Lesbury lay in the lower reaches of the River Aln and the soil since earliest times had favoured arable farming. There were wide open spaces all around and cattle were grazed either in small paddocks in or near to the village or on the common land of Lesbury Moor, the high ground to the north of the village.
In the 12th and 13th centuries, people found it preferable to keep their cattle nearer home where some protection could be afforded them from the frequent cattle raids by their northern neighbours. Let it not be thought however that raiding was all one-way traffic and that the people of Lesbury were all angels. Surveys of the 16th century report that the people of Wooden which, after all, was part of the parish of Lesbury, were not backward in helping themselves to their neighbour's cattle.
So Lesbury had quietly got on with things on their own, free from any outside influences which might have caused them to change their ways. From its origin as an early Anglian settlement it had developed by the 13th century into what, it seems certain was a significant township, ahead of either Alnwick or Alnmouth in importance in the local scene.
Another prominent feature of village life in medieval days was the water mill, the ruins of one of which could be seen until recently near the bridge over the river in Lesbury, together with its mill race bringing the water to operate the wheel from a weir beneath the 18-arch railway bridge. This mill was referred to in a survey of as long ago as 1352 and everyone in those days was obliged to 'dosuit' to the mill by having their corn ground there. For this service various payments in kind were levied and the benifits from the tenancy of a mill must have been considerable. It is recorded that in 1553 a man named George Carr optained a 21-year lease of the Lesbury mill from Edward VI, the mill being 'parcel' of the possessions of the Earl of Northumberland which has been bequeathed to the Crown by the Earl when he died in 1537.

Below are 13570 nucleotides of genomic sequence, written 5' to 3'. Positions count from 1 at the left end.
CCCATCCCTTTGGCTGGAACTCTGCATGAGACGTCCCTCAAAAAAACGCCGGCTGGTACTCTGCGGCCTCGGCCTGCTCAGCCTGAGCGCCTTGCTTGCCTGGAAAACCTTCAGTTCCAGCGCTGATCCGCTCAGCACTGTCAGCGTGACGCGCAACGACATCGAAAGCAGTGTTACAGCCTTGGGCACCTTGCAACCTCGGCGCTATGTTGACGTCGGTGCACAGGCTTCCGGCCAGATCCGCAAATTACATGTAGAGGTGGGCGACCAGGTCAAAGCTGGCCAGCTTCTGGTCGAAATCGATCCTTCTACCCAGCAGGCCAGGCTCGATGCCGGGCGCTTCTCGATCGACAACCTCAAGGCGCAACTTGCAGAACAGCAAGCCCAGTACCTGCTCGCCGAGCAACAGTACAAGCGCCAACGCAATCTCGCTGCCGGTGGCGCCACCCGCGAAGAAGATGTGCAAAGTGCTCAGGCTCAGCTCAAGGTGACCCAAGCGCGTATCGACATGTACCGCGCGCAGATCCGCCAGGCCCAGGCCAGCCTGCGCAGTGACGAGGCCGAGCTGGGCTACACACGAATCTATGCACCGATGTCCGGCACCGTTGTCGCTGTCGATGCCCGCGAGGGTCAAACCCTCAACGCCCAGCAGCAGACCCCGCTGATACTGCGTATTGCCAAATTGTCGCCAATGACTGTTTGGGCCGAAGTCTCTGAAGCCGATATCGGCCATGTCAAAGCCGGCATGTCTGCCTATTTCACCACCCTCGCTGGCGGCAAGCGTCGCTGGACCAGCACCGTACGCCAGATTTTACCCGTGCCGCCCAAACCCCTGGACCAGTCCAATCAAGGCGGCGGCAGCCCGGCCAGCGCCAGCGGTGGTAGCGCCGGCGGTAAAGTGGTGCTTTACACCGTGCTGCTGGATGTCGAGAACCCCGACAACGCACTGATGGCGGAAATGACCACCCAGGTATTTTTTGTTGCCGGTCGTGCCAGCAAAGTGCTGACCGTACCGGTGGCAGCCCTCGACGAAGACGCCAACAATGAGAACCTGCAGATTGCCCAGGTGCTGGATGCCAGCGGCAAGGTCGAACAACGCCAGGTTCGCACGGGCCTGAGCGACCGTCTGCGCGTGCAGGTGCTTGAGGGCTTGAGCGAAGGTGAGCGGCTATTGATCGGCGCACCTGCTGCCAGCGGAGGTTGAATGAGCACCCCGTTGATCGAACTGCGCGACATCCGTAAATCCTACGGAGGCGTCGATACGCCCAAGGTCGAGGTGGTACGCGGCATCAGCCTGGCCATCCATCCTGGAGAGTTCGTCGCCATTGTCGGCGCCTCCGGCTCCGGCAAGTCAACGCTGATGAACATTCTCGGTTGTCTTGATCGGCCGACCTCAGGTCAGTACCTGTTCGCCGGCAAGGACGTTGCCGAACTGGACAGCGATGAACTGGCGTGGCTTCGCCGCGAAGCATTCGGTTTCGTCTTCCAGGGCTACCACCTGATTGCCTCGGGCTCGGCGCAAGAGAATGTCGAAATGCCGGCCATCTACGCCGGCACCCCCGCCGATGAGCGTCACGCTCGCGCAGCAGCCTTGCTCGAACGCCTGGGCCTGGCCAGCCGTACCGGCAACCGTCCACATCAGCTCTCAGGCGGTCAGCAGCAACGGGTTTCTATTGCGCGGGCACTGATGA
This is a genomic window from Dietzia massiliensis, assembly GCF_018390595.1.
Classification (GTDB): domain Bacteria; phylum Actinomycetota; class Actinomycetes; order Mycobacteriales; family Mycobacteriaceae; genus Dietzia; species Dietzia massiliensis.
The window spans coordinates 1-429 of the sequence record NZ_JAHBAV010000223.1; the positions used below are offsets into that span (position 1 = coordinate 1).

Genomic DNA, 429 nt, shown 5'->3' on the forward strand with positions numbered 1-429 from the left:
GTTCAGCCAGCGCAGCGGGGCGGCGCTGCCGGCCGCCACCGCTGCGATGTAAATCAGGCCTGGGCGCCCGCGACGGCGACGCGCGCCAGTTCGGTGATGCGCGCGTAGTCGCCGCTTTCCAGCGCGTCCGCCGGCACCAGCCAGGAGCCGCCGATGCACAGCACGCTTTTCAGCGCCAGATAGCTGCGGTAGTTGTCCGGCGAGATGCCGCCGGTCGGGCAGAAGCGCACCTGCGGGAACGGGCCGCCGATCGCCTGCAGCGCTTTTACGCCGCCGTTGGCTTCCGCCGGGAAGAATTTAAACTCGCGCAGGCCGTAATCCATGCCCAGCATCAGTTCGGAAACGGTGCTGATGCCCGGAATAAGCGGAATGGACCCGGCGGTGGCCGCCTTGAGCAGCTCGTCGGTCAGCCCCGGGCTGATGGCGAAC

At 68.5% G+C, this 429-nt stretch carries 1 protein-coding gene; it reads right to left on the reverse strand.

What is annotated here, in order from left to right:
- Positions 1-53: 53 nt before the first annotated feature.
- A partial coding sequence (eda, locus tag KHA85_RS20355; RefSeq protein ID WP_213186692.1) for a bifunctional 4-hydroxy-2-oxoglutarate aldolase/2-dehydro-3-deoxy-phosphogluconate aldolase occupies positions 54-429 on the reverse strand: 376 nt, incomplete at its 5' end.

These water mills demonstrated the ingenuity and economy of effort and resources which must have ruled peoples lives in those far off days when all motive power for any operation came from man's own musclepower, horse power and, where possible, water power. On the River Aln there was a water mill at Bilton, another at Deep Dene which was the mill for Longhoughton and a third at Lesbury.
Not only were these water-powered contrivances extremely cheap to run but they also had an incredibly long life. Lesbury mill was kept as a working concern for more than 600 years until it was closed down in 1925 but it was irrevocably lost when it was burnt down in 1964. It is fortunate that a picture of the mill before this sad event has survived and is reproduced here.